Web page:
The Medical Letter on Drugs and Therapeutics
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1365
Dexmedetomidine (Precedex) for ICU Sedation
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Opioids, benzodiazepines, propofol, antipsychotics and dexmedetomidine (Precedex) are frequently used in the intensive care unit (ICU) to manage pain, anxiety, agitation and delirium, and to facilitate procedures such as mechanical ventilation. The use of dexmedetomidine, a centrally-acting selective α2-receptor agonist approved by the FDA in 1999, has been increasing in recent years.1 Some new studies comparing it to other drugs for ICU sedation have been published.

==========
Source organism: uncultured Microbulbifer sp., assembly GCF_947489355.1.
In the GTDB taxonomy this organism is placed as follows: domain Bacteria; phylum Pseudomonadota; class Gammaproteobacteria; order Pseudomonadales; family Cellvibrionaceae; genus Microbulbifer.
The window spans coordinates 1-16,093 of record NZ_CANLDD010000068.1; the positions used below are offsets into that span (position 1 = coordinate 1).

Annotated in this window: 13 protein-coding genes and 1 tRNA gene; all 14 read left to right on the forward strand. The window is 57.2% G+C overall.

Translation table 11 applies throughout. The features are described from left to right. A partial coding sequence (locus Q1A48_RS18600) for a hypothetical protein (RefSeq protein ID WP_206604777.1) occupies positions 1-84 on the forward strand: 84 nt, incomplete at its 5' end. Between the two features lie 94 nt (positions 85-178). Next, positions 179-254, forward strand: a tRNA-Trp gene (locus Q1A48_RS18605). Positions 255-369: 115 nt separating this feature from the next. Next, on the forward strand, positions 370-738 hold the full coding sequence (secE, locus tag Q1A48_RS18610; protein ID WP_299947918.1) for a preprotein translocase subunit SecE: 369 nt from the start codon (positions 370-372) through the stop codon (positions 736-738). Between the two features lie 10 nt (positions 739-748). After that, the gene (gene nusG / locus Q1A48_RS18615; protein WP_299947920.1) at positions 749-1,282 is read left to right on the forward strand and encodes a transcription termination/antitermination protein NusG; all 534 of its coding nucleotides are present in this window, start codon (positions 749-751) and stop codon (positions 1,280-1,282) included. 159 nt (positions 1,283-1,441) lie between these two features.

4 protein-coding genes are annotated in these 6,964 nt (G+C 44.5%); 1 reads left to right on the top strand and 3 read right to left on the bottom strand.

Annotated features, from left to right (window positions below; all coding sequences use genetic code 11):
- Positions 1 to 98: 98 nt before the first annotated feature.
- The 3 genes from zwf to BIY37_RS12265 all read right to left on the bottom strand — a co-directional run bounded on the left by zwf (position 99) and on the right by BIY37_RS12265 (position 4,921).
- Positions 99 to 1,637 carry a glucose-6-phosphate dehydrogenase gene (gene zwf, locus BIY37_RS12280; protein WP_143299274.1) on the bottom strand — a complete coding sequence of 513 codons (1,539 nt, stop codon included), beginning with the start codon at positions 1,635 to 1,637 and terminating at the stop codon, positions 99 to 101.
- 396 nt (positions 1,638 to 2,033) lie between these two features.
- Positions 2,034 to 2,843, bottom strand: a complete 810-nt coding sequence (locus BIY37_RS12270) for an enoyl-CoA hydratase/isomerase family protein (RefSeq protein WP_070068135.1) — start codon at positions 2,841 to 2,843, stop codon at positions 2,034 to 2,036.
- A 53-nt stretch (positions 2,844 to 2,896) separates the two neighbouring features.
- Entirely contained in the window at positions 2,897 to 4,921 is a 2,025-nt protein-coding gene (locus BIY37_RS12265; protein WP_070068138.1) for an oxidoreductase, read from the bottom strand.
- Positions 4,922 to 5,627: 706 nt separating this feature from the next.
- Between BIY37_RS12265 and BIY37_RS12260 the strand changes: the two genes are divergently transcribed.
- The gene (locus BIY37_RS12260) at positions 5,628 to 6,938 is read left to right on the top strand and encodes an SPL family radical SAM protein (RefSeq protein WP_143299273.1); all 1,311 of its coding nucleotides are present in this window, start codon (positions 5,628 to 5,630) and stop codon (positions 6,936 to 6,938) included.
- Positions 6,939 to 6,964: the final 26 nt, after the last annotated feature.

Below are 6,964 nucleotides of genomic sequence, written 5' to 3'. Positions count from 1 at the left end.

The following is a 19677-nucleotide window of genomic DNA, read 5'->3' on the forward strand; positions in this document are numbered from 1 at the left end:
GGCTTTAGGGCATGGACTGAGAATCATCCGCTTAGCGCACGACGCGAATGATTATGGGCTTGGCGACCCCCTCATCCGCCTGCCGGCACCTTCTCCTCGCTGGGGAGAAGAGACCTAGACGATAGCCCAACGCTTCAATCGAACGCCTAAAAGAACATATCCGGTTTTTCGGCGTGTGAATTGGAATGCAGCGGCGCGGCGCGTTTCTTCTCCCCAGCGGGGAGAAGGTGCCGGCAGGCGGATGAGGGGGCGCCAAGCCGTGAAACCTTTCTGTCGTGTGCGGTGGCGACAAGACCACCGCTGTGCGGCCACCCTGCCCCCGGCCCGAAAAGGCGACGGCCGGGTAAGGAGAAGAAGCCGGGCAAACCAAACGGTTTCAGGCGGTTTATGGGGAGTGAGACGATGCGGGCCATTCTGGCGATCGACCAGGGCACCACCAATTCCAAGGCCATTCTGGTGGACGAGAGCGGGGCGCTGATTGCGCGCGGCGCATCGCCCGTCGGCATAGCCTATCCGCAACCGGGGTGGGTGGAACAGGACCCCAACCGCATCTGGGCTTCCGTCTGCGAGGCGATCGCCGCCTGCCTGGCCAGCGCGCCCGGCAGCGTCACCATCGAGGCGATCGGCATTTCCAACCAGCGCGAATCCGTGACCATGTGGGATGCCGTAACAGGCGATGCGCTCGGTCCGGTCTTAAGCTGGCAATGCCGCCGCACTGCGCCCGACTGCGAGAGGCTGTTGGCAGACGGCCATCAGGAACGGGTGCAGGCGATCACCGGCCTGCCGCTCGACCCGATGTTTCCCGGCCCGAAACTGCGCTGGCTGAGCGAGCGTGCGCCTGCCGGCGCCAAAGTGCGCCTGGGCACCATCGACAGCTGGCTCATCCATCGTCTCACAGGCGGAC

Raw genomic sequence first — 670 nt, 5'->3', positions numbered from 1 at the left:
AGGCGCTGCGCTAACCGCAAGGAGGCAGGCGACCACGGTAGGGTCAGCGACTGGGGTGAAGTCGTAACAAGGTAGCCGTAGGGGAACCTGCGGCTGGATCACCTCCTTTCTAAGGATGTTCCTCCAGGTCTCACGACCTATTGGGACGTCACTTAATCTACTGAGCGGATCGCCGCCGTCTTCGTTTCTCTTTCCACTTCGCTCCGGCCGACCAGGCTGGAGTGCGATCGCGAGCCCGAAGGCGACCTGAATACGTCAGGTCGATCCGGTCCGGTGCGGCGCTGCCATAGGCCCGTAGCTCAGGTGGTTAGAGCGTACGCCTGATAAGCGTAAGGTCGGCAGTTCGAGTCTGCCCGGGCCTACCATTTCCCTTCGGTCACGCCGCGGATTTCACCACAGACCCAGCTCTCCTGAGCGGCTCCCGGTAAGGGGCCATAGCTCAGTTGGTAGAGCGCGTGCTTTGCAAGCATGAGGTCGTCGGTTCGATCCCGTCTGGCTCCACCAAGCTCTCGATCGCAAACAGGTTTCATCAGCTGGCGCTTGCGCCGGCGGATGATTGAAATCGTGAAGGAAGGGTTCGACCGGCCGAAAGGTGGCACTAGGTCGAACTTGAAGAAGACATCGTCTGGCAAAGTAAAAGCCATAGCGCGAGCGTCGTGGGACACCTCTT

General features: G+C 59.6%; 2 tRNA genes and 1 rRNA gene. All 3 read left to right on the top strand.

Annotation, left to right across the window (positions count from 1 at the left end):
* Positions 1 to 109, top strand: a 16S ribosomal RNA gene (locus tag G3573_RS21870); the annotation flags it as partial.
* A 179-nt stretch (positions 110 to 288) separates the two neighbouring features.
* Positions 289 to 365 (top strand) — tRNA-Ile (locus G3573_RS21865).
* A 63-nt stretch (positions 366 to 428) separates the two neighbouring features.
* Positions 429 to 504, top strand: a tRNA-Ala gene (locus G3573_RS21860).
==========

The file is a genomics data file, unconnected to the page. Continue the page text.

PHARMACOLOGY — Dexmedetomidine has sedative, anxiolytic and analgesic properties and may have opioid- and benzodiazepine-sparing effects. It has an onset of action of 15-30 minutes, which is delayed compared to midazolam or propofol. Serum concentrations of the drug peak in about an hour and its effects persist for about 3 hours after the infusion is stopped.

CLINICAL STUDIES — ... more      

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Title: Dexmedetomidine (Precedex) for ICU Sedation
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